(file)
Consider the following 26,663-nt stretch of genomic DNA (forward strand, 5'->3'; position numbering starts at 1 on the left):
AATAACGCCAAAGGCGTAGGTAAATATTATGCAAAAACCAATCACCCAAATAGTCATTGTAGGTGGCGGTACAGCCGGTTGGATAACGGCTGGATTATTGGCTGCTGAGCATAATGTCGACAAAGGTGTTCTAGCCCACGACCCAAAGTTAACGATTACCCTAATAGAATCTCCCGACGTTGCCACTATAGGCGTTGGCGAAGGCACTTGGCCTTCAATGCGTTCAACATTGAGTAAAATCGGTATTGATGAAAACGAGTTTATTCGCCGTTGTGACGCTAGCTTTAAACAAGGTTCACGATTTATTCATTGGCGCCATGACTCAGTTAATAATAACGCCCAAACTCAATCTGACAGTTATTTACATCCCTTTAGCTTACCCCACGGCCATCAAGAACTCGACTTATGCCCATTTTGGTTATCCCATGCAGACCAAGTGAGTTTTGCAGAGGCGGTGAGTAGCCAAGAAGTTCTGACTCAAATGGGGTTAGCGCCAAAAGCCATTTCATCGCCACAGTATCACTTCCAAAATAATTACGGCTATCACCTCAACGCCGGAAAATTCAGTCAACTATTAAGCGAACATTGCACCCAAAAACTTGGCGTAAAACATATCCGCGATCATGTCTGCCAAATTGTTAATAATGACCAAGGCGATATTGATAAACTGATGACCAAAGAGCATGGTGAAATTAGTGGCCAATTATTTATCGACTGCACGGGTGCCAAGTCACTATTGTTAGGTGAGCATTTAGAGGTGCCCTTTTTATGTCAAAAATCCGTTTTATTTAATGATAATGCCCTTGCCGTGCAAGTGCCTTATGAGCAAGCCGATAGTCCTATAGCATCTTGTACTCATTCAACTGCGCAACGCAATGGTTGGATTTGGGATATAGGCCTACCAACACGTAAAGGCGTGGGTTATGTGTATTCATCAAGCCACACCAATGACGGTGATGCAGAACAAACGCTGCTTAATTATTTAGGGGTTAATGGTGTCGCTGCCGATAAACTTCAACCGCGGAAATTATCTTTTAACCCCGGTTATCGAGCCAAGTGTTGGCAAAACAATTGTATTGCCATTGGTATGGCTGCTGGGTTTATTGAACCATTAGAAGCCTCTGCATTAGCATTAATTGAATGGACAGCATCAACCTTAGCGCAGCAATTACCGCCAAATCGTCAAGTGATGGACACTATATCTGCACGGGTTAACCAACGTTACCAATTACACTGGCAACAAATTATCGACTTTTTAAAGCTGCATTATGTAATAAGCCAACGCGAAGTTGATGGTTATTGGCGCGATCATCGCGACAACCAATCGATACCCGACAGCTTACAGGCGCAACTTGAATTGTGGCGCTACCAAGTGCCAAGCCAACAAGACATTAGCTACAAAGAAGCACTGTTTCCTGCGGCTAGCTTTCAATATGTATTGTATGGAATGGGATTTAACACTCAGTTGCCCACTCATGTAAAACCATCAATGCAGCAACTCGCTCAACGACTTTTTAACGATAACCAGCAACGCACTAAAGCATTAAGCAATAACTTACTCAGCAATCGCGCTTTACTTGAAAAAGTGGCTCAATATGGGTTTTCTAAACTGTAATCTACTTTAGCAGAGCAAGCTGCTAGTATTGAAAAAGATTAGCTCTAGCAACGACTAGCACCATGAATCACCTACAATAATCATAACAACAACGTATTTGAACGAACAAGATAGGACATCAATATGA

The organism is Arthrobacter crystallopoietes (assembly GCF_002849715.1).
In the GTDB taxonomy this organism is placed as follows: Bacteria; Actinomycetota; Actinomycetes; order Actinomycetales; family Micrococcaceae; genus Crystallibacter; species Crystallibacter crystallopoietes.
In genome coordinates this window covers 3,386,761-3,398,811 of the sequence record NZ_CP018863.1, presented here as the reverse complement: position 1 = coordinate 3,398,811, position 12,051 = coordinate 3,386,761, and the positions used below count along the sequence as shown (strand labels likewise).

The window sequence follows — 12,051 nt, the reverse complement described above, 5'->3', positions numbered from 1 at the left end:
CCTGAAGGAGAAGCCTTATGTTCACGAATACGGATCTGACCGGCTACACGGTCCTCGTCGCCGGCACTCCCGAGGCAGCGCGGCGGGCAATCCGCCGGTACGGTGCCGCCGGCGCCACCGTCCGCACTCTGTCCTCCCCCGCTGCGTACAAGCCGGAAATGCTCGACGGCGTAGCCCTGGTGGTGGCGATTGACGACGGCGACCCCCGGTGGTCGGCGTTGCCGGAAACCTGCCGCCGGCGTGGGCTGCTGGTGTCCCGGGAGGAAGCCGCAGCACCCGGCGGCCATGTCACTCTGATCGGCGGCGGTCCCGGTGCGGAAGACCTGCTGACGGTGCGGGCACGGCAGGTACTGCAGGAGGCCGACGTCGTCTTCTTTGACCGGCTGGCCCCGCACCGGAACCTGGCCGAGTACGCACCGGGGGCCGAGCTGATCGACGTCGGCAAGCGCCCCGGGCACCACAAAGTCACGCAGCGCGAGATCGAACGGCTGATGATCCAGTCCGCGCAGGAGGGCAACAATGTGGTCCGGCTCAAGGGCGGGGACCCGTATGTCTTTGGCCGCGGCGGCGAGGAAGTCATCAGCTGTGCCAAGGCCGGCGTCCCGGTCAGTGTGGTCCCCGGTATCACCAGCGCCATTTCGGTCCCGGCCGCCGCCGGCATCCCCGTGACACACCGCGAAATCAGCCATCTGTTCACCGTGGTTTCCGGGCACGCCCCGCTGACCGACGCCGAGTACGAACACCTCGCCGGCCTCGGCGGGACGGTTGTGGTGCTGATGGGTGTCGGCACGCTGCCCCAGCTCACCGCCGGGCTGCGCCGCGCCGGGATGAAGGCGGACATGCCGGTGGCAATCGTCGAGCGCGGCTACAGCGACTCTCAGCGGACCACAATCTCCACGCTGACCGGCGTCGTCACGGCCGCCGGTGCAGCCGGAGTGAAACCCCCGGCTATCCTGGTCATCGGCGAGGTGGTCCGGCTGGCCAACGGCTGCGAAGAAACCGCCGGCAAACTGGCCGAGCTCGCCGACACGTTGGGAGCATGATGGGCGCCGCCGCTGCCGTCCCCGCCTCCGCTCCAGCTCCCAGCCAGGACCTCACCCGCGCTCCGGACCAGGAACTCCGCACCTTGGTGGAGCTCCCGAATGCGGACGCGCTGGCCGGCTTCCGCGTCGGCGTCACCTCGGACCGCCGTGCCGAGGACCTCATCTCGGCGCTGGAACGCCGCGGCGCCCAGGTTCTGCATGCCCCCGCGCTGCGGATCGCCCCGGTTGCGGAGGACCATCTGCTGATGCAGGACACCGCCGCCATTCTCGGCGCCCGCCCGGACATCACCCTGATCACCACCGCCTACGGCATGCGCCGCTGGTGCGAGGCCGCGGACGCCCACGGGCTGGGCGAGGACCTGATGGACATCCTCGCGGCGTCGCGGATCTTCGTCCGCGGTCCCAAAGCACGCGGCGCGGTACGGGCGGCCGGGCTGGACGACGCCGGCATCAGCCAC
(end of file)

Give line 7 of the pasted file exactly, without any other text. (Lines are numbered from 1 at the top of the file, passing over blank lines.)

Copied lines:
CCTGAAGGAGAAGCCTTATGTTCACGAATACGGATCTGACCGGCTACACGGTCCTCGTCGCCGGCACTCCCGAGGCAGCGCGGCGGGCAATCCGCCGGTACGGTGCCGCCGGCGCCACCGTCCGCACTCTGTCCTCCCCCGCTGCGTACAAGCCGGAAATGCTCGACGGCGTAGCCCTGGTGGTGGCGATTGACGACGGCGACCCCCGGTGGTCGGCGTTGCCGGAAACCTGCCGCCGGCGTGGGCTGCTGGTGTCCCGGGAGGAAGCCGCAGCACCCGGCGGCCATGTCACTCTGATCGGCGGCGGTCCCGGTGCGGAAGACCTGCTGACGGTGCGGGCACGGCAGGTACTGCAGGAGGCCGACGTCGTCTTCTTTGACCGGCTGGCCCCGCACCGGAACCTGGCCGAGTACGCACCGGGGGCCGAGCTGATCGACGTCGGCAAGCGCCCCGGGCACCACAAAGTCACGCAGCGCGAGATCGAACGGCTGATGATCCAGTCCGCGCAGGAGGGCAACAATGTGGTCCGGCTCAAGGGCGGGGACCCGTATGTCTTTGGCCGCGGCGGCGAGGAAGTCATCAGCTGTGCCAAGGCCGGCGTCCCGGTCAGTGTGGTCCCCGGTATCACCAGCGCCATTTCGGTCCCGGCCGCCGCCGGCATCCCCGTGACACACCGCGAAATCAGCCATCTGTTCACCGTGGTTTCCGGGCACGCCCCGCTGACCGACGCCGAGTACGAACACCTCGCCGGCCTCGGCGGGACGGTTGTGGTGCTGATGGGTGTCGGCACGCTGCCCCAGCTCACCGCCGGGCTGCGCCGCGCCGGGATGAAGGCGGACATGCCGGTGGCAATCGTCGAGCGCGGCTACAGCGACTCTCAGCGGACCACAATCTCCACGCTGACCGGCGTCGTCACGGCCGCCGGTGCAGCCGGAGTGAAACCCCCGGCTATCCTGGTCATCGGCGAGGTGGTCCGGCTGGCCAACGGCTGCGAAGAAACCGCCGGCAAACTGGCCGAGCTCGCCGACACGTTGGGAGCATGATGGGCGCCGCCGCTGCCGTCCCCGCCTCCGCTCCAGCTCCCAGCCAGGACCTCACCCGCGCTCCGGACCAGGAACTCCGCACCTTGGTGGAGCTCCCGAATGCGGACGCGCTGGCCGGCTTCCGCGTCGGCGTCACCTCGGACCGCCGTGCCGAGGACCTCATCTCGGCGCTGGAACGCCGCGGCGCCCAGGTTCTGCATGCCCCCGCGCTGCGGATCGCCCCGGTTGCGGAGGACCATCTGCTGATGCAGGACACCGCCGCCATTCTCGGCGCCCGCCCGGACATCACCCTGATCACCACCGCCTACGGCATGCGCCGCTGGTGCGAGGCCGCGGACGCCCACGGGCTGGGCGAGGACCTGATGGACATCCTCGCGGCGTCGCGGATCTTCGTCCGCGGTCCCAAAGCACGCGGCGCGGTACGGGCGGCCGGGCTGGACGACGCCGGCATCAGCCAC